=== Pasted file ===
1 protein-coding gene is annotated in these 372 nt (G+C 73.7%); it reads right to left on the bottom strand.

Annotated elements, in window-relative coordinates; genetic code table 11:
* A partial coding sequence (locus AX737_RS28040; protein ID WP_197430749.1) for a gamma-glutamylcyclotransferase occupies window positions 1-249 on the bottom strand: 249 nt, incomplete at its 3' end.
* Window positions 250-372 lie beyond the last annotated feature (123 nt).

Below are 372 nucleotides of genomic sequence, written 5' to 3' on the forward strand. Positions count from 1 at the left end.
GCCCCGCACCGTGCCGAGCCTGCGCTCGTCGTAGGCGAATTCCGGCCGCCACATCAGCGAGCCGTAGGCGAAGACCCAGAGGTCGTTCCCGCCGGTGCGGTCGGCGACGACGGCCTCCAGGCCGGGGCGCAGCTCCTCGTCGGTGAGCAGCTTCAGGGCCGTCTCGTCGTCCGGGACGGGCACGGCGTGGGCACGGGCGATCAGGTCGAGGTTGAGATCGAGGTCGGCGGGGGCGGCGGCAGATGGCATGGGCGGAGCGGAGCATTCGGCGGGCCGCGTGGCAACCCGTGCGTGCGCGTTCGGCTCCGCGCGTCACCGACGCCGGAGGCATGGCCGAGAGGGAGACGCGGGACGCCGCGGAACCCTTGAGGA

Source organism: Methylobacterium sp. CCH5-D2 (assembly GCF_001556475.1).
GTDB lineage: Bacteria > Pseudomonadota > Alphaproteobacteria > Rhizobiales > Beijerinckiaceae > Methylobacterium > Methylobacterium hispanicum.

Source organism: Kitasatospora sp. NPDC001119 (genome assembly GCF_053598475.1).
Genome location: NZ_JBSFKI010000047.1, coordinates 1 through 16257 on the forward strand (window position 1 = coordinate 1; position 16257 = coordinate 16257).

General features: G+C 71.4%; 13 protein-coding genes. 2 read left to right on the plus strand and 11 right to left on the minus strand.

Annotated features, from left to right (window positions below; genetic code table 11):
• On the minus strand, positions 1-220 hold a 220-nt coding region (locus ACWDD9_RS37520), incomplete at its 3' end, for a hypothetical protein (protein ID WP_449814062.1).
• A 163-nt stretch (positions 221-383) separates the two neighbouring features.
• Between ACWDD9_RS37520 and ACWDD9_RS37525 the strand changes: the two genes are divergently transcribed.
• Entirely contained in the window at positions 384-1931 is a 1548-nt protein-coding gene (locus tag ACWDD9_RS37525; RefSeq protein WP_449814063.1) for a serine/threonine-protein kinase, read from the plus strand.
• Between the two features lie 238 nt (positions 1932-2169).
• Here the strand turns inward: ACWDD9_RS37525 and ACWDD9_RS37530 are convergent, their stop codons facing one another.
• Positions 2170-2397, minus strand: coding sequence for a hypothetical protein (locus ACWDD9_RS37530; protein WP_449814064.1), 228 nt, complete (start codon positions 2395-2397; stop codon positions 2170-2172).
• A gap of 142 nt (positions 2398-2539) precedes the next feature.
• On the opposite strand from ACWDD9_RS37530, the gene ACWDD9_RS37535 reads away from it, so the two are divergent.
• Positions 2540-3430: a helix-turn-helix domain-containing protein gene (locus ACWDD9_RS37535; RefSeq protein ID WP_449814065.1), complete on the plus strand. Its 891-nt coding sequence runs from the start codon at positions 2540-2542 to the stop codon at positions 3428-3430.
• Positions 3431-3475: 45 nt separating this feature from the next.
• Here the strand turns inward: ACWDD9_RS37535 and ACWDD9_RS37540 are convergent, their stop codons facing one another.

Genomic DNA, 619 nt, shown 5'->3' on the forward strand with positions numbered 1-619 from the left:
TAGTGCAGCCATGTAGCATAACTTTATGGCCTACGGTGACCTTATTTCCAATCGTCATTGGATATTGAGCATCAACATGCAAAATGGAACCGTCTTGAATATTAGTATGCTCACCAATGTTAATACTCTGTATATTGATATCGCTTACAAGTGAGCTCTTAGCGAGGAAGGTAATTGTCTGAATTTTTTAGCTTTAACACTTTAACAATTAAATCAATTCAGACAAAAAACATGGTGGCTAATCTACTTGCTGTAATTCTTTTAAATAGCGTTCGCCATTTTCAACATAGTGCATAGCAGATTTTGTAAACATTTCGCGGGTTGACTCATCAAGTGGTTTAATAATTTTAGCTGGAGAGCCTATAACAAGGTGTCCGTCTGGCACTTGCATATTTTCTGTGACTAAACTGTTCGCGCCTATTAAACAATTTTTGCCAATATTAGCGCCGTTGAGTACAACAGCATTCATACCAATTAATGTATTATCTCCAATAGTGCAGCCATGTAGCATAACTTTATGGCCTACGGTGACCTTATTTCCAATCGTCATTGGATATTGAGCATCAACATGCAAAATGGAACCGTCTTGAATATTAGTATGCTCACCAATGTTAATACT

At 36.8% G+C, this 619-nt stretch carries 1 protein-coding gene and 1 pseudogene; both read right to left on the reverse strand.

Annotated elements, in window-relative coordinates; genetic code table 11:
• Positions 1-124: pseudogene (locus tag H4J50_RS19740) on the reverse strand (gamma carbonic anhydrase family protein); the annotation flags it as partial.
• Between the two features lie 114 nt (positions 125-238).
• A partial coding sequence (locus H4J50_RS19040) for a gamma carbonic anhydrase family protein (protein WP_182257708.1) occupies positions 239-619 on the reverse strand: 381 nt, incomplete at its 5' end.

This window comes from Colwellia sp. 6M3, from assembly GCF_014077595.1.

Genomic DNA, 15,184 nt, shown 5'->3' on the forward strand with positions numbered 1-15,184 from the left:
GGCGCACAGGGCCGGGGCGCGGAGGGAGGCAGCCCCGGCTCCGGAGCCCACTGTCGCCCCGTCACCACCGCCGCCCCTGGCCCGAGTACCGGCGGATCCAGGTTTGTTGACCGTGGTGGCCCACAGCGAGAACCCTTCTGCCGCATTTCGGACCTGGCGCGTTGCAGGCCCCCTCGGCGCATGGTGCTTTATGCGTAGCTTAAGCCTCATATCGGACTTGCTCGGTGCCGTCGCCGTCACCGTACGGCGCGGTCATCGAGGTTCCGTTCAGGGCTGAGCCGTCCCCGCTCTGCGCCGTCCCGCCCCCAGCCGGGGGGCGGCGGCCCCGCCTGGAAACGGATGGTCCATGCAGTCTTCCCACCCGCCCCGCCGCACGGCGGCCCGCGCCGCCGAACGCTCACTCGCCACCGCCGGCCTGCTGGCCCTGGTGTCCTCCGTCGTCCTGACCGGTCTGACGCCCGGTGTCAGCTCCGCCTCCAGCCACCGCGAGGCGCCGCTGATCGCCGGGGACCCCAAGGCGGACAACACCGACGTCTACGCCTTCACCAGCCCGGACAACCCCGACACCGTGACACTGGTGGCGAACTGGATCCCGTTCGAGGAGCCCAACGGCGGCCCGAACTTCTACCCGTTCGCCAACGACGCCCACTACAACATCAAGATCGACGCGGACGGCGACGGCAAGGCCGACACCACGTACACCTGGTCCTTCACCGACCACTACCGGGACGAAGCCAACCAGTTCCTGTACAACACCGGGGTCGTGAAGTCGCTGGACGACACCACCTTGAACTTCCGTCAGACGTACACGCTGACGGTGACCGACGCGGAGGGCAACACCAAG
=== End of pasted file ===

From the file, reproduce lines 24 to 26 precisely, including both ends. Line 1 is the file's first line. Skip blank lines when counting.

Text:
• Here the strand turns inward: ACWDD9_RS37535 and ACWDD9_RS37540 are convergent, their stop codons facing one another.

Genomic DNA, 619 nt, shown 5'->3' on the forward strand with positions numbered 1-619 from the left:
TAGTGCAGCCATGTAGCATAACTTTATGGCCTACGGTGACCTTATTTCCAATCGTCATTGGATATTGAGCATCAACATGCAAAATGGAACCGTCTTGAATATTAGTATGCTCACCAATGTTAATACTCTGTATATTGATATCGCTTACAAGTGAGCTCTTAGCGAGGAAGGTAATTGTCTGAATTTTTTAGCTTTAACACTTTAACAATTAAATCAATTCAGACAAAAAACATGGTGGCTAATCTACTTGCTGTAATTCTTTTAAATAGCGTTCGCCATTTTCAACATAGTGCATAGCAGATTTTGTAAACATTTCGCGGGTTGACTCATCAAGTGGTTTAATAATTTTAGCTGGAGAGCCTATAACAAGGTGTCCGTCTGGCACTTGCATATTTTCTGTGACTAAACTGTTCGCGCCTATTAAACAATTTTTGCCAATATTAGCGCCGTTGAGTACAACAGCATTCATACCAATTAATGTATTATCTCCAATAGTGCAGCCATGTAGCATAACTTTATGGCCTACGGTGACCTTATTTCCAATCGTCATTGGATATTGAGCATCAACATGCAAAATGGAACCGTCTTGAATATTAGTATGCTCACCAATGTTAATACT